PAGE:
Targeting Virus Assembly to Inhibit SARS-CoV-2 Infection and COVID-19 Disease

Illustration of coronavirus cells

In order for the SARS-CoV-2 to infect humans and cause COVID-19 disease, it must be able to produce more progeny viruses in the infected cells. This process of viral assembly depends on coordinated interactions between the different viral proteins.

Since this is an important process that is required for viral infection and disease pathogenesis, Postdoctoral Associate Md. Mizanur Rahman, MS, PhD, in the laboratory of Hinh Ly, MA, PhD, and Yuying Liang, MS, PhD, hypothesizes that disrupting the essential viral protein-protein interactions with antiviral drugs presents a tremendous opportunity to cripple virus replication in order to ameliorate COVID-19.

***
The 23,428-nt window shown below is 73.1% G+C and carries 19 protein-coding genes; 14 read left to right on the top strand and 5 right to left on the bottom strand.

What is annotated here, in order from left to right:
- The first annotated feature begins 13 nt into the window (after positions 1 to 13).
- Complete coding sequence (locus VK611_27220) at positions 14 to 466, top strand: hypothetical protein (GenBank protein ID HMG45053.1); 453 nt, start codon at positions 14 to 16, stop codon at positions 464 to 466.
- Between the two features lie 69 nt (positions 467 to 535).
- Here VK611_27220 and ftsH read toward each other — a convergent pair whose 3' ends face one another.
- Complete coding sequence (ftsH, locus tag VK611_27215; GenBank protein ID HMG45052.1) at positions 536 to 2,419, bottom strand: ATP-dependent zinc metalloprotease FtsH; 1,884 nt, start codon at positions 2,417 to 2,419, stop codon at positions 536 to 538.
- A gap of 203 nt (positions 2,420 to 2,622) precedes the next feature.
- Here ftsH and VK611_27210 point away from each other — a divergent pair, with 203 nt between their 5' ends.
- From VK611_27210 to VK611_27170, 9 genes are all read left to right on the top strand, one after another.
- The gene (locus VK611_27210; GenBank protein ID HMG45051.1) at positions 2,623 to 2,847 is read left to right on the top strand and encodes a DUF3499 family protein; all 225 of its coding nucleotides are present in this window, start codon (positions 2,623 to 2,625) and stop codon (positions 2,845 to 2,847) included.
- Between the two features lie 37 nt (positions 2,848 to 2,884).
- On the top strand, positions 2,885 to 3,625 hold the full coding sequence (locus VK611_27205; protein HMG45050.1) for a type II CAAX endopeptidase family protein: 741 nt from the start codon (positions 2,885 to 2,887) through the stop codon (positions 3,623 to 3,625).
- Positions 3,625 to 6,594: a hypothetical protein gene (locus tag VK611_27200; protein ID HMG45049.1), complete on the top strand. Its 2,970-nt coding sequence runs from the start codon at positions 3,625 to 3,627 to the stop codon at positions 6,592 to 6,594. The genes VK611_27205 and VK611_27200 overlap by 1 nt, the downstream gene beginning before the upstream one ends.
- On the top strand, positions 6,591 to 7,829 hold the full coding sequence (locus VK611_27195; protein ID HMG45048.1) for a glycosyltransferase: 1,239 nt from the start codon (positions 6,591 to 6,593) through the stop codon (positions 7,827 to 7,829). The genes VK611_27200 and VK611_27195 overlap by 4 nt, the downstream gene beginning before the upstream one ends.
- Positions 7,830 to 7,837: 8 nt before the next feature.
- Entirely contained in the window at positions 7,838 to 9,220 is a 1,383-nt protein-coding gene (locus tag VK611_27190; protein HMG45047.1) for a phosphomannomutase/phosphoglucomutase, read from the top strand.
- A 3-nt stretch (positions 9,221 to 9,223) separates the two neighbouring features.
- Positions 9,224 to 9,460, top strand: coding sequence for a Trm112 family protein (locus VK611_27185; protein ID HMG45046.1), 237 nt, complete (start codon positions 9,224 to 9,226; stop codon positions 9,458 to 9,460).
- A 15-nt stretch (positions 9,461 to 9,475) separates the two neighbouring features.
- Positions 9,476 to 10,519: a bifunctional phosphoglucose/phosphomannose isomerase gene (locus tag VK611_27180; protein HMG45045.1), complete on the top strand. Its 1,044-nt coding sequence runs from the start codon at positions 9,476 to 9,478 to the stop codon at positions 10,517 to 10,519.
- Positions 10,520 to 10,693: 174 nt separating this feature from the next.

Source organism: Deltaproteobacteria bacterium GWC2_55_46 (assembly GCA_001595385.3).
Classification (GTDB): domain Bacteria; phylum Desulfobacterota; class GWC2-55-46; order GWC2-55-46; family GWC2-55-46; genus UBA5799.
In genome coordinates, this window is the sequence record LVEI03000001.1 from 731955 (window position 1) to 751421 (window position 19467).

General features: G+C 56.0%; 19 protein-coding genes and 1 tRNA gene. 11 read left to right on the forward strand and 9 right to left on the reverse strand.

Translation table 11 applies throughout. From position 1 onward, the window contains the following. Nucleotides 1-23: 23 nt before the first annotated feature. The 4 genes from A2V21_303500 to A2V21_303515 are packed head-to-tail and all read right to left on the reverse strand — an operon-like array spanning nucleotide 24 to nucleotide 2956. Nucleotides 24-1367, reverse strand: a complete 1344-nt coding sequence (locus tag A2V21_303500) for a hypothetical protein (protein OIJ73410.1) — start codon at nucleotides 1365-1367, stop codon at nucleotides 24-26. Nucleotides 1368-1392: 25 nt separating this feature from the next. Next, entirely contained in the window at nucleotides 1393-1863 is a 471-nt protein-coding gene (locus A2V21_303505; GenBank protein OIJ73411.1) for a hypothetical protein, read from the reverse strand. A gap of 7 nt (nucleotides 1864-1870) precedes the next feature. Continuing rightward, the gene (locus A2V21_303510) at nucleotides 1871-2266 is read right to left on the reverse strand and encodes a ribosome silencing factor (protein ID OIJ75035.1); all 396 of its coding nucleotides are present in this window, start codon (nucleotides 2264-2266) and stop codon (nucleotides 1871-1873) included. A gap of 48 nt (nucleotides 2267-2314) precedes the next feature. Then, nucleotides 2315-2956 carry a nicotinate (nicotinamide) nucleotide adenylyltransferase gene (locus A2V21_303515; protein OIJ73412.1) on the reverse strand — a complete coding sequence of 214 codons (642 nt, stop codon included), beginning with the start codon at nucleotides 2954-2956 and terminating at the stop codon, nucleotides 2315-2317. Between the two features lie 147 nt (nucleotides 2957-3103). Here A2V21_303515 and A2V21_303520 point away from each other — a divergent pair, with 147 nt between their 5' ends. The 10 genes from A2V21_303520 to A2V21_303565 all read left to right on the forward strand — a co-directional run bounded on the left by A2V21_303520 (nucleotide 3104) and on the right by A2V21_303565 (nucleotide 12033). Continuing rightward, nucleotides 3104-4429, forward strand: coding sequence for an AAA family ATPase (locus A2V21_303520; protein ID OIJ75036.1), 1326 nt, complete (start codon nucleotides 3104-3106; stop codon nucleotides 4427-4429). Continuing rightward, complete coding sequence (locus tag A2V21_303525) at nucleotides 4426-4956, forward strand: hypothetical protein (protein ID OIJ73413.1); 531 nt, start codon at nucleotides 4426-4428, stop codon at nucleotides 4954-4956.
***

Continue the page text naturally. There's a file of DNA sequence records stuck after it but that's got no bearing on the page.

This project is supported by the UMN Campus Public Health Officer's CO:VID (Collaborative Outcomes: Visionary Innovation & Discovery) grants program, which support University of Minnesota faculty to catalyze and energize small-scale research projects designed to address and mitigate the COVID-19 virus and its associated risks.